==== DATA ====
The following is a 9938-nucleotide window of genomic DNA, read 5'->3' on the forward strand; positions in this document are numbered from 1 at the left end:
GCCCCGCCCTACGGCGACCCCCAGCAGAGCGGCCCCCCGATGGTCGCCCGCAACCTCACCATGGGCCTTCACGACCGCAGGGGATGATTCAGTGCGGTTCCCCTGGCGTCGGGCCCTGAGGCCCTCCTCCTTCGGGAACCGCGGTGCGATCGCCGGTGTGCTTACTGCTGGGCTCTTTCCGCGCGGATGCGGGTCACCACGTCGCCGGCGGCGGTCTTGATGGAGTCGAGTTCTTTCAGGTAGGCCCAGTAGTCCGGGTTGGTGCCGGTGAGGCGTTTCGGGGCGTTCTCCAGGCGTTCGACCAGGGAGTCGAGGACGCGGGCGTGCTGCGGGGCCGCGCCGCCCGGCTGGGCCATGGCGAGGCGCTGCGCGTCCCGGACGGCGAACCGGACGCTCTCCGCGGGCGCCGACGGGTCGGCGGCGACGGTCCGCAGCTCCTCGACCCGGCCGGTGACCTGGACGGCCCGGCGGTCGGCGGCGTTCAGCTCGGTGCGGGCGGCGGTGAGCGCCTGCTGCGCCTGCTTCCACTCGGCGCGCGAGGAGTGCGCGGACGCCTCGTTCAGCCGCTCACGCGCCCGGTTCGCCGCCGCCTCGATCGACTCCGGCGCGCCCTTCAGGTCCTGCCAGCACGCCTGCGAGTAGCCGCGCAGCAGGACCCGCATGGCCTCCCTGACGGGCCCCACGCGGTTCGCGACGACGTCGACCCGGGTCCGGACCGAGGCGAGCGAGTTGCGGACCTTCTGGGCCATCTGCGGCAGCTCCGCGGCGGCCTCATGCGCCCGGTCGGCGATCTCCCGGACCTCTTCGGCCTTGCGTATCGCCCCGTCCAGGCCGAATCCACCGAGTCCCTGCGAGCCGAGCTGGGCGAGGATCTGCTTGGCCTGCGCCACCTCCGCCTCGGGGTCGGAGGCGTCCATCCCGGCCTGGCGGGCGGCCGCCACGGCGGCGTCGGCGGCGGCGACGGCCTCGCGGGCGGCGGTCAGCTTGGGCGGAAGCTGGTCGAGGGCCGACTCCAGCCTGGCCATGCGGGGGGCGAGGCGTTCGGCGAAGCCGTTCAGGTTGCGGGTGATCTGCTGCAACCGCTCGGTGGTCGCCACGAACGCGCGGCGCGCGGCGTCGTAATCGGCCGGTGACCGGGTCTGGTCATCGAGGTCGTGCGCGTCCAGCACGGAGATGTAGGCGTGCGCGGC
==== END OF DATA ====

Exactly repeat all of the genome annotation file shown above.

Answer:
The following is a 9938-nucleotide window of genomic DNA, read 5'->3' on the forward strand; positions in this document are numbered from 1 at the left end:
GCCCCGCCCTACGGCGACCCCCAGCAGAGCGGCCCCCCGATGGTCGCCCGCAACCTCACCATGGGCCTTCACGACCGCAGGGGATGATTCAGTGCGGTTCCCCTGGCGTCGGGCCCTGAGGCCCTCCTCCTTCGGGAACCGCGGTGCGATCGCCGGTGTGCTTACTGCTGGGCTCTTTCCGCGCGGATGCGGGTCACCACGTCGCCGGCGGCGGTCTTGATGGAGTCGAGTTCTTTCAGGTAGGCCCAGTAGTCCGGGTTGGTGCCGGTGAGGCGTTTCGGGGCGTTCTCCAGGCGTTCGACCAGGGAGTCGAGGACGCGGGCGTGCTGCGGGGCCGCGCCGCCCGGCTGGGCCATGGCGAGGCGCTGCGCGTCCCGGACGGCGAACCGGACGCTCTCCGCGGGCGCCGACGGGTCGGCGGCGACGGTCCGCAGCTCCTCGACCCGGCCGGTGACCTGGACGGCCCGGCGGTCGGCGGCGTTCAGCTCGGTGCGGGCGGCGGTGAGCGCCTGCTGCGCCTGCTTCCACTCGGCGCGCGAGGAGTGCGCGGACGCCTCGTTCAGCCGCTCACGCGCCCGGTTCGCCGCCGCCTCGATCGACTCCGGCGCGCCCTTCAGGTCCTGCCAGCACGCCTGCGAGTAGCCGCGCAGCAGGACCCGCATGGCCTCCCTGACGGGCCCCACGCGGTTCGCGACGACGTCGACCCGGGTCCGGACCGAGGCGAGCGAGTTGCGGACCTTCTGGGCCATCTGCGGCAGCTCCGCGGCGGCCTCATGCGCCCGGTCGGCGATCTCCCGGACCTCTTCGGCCTTGCGTATCGCCCCGTCCAGGCCGAATCCACCGAGTCCCTGCGAGCCGAGCTGGGCGAGGATCTGCTTGGCCTGCGCCACCTCCGCCTCGGGGTCGGAGGCGTCCATCCCGGCCTGGCGGGCGGCCGCCACGGCGGCGTCGGCGGCGGCGACGGCCTCGCGGGCGGCGGTCAGCTTGGGCGGAAGCTGGTCGAGGGCCGACTCCAGCCTGGCCATGCGGGGGGCGAGGCGTTCGGCGAAGCCGTTCAGGTTGCGGGTGATCTGCTGCAACCGCTCGGTGGTCGCCACGAACGCGCGGCGCGCGGCGTCGTAATCGGCCGGTGACCGGGTCTGGTCATCGAGGTCGTGCGCGTCCAGCACGGAGATGTAGGCGTGCGCGGC